When Corey comes to see me he is consumed with hurt and rage. Two years ago his partner, Lyle, â€śwho was the love of my life,â€ť abruptly moved out of their home and disappeared while Corey was at work. In the following days Corey discovered that Lyle had been sexually involved with Lyleâ€™s â€śbest friendâ€ť for more than a year, and that the two had left the state together, financing their move with money that Lyle had stolen from Corey. In our first meeting, Corey tells me that he spends most of his waking hours so preoccupied with angry and vengeful thoughts that his life has come to a standstill. He wants to let go and move on, but feels completely stuck.
Together we try a number of methods to get him unstuck, and what finally does it is a process of self-examination developed some years ago by a woman named Byron Katie. Katie was not a mental health professional, but a self-employed businesswoman and mother of three, who, beginning in her early thirties, was â€ścompletely depressed, suicidal, stuck in total pain and self-loathing.â€ť During a two-year period she was so immobilized that she was often unable to get out of bed for days or weeks at a time. One morning, in a sudden moment of life-changing insight, she saw that her suffering came from her thoughts about her situation â€“ my life is horrible, I donâ€™t deserve happiness â€” not from the situation itself. She began to laugh as she realized a simple truth: when she believed her thoughts she suffered, and when she didnnâ€™t she was happy.
Out of this insight, she developed a process of self-inquiry which she now calls The Work. It involves asking four simple questions about each belief which causes us pain:
Is it true? 2 Can you absolutely know that itâ€™s true? 3. How do you react when you believe that thought? 4. Who would you be without the thought? After answering these questions, you come up with a â€śturnaround,â€ť a sentence expressing the opposite of what you believe. So, for instance, â€śHe doesnâ€™t understand me,â€ť can become â€śI donâ€™t understand him,â€ť or â€śI donâ€™t understand myself.
I see â€śThe Workâ€ť as a form of self-directed cognitive therapy. Itâ€™s helped many thousands of people get out of their mental ruts and improve the quality of their lives.
Together, Corey and I apply this process to his belief that: â€śIn order for me to be happy, I need Lyle to admit he hurt and betrayed me, and I need him to offer apologies and restitution.â€ť Here is an abbreviated summary of our discussion: Is this idea true? â€ťYes!â€ť Can you absolutely know that itâ€™s true? â€ťWell, no, I canâ€™t really know what would happen if he ever did actually come clean with me. Maybe Iâ€™d be happier and maybe I wouldnâ€™t feel any different than I do right now. Iâ€™m not much of an expert on how to be happy.â€ť How do you react when you believe that thought? â€śI feel heavy, bitter, weighed down. I feel vengeful. And I feel helpless because he has to do something in order for me to be happy, and he isnâ€™t doing it.â€ť Who would you be without the thought? â€śIâ€™d feel a lot lighter and happier, thatâ€™s for sure. Lyle would finally really be gone from my life. When I think about him all the time itâ€™s like heâ€™s still with me every day.â€ť Okay, now turn the thought around into its opposite. â€śThe first thing that occurs to me is that I donâ€™t need anything from Lyle in order to be happy. Itâ€™s believing that I do that is keeping me unhappy.â€ť As we talk further, another turnaround occurs to him. â€śI need to admit that Iâ€™m hurting myself every time I obsess about him, and instead of waiting for him to apologize maybe I need to apologize to myself for what Iâ€™m doing to me.â€ť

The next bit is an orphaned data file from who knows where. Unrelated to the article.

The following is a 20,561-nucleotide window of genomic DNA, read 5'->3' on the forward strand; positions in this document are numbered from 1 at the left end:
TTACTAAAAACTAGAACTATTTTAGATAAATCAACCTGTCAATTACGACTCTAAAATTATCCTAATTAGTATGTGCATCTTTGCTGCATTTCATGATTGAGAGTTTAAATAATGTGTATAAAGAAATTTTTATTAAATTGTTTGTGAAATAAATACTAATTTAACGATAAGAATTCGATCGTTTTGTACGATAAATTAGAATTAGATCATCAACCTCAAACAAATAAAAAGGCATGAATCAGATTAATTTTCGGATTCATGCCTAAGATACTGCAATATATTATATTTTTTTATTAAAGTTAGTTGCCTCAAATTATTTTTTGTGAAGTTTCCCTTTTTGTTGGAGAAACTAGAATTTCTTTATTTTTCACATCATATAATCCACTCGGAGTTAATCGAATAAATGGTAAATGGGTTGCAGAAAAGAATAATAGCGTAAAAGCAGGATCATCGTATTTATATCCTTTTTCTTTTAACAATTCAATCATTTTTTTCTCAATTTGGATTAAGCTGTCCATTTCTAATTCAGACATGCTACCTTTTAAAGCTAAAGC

In the weeks that follow, Corey asks these four questions every time he finds himself ruminating about Lyle, and is gratified that his destructive preoccupation gradually melts away. Coreyâ€™s experience is not unusual. In my work Iâ€™ve found Byron Katieâ€™s process to be a simple, but highly effective tool for opening the mind and expanding perspective. Many of my clients have discovered that when they develop the habit of questioning their thoughts using the four questions and turnarounds, they no longer have to fight to control their minds or battle with painful thoughts. Instead, painful thoughts often just gradually dissolve on their own.
An important advantage of this process is that it is easy to learn. Most of the people I work with are able to use it effectively on their own after just a little guidance and coaching. One easy way to begin learning how to do it is to access Katieâ€™s website, www.thework.com. There youâ€™ll find a step-by-step description of how to do the work and a number of video clips in which she demonstrates it with students.
Tom Moon is a psychotherapist in San Francisco. His website is tommoon.net.